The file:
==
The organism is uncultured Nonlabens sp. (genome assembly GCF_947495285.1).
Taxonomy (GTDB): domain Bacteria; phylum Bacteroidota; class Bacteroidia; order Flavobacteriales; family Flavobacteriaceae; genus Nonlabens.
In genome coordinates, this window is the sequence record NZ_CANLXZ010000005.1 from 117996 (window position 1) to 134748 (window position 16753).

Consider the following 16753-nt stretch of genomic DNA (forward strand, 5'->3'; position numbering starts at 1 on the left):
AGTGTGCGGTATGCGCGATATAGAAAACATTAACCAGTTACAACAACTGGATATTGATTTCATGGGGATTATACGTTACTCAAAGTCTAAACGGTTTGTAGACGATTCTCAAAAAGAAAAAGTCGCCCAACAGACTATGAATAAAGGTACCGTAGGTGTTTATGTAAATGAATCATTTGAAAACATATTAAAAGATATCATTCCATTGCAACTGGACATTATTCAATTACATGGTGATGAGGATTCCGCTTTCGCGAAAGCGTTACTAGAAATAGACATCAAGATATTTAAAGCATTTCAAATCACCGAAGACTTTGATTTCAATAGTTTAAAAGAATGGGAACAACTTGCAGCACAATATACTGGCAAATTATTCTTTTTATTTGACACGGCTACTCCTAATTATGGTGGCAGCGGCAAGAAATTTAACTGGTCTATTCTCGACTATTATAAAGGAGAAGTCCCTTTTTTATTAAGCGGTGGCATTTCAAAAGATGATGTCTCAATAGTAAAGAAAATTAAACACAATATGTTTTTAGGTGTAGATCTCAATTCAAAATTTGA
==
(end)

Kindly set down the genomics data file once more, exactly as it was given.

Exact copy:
The organism is uncultured Nonlabens sp. (genome assembly GCF_947495285.1).
Taxonomy (GTDB): domain Bacteria; phylum Bacteroidota; class Bacteroidia; order Flavobacteriales; family Flavobacteriaceae; genus Nonlabens.
In genome coordinates, this window is the sequence record NZ_CANLXZ010000005.1 from 117996 (window position 1) to 134748 (window position 16753).

Consider the following 16753-nt stretch of genomic DNA (forward strand, 5'->3'; position numbering starts at 1 on the left):
AGTGTGCGGTATGCGCGATATAGAAAACATTAACCAGTTACAACAACTGGATATTGATTTCATGGGGATTATACGTTACTCAAAGTCTAAACGGTTTGTAGACGATTCTCAAAAAGAAAAAGTCGCCCAACAGACTATGAATAAAGGTACCGTAGGTGTTTATGTAAATGAATCATTTGAAAACATATTAAAAGATATCATTCCATTGCAACTGGACATTATTCAATTACATGGTGATGAGGATTCCGCTTTCGCGAAAGCGTTACTAGAAATAGACATCAAGATATTTAAAGCATTTCAAATCACCGAAGACTTTGATTTCAATAGTTTAAAAGAATGGGAACAACTTGCAGCACAATATACTGGCAAATTATTCTTTTTATTTGACACGGCTACTCCTAATTATGGTGGCAGCGGCAAGAAATTTAACTGGTCTATTCTCGACTATTATAAAGGAGAAGTCCCTTTTTTATTAAGCGGTGGCATTTCAAAAGATGATGTCTCAATAGTAAAGAAAATTAAACACAATATGTTTTTAGGTGTAGATCTCAATTCAAAATTTGA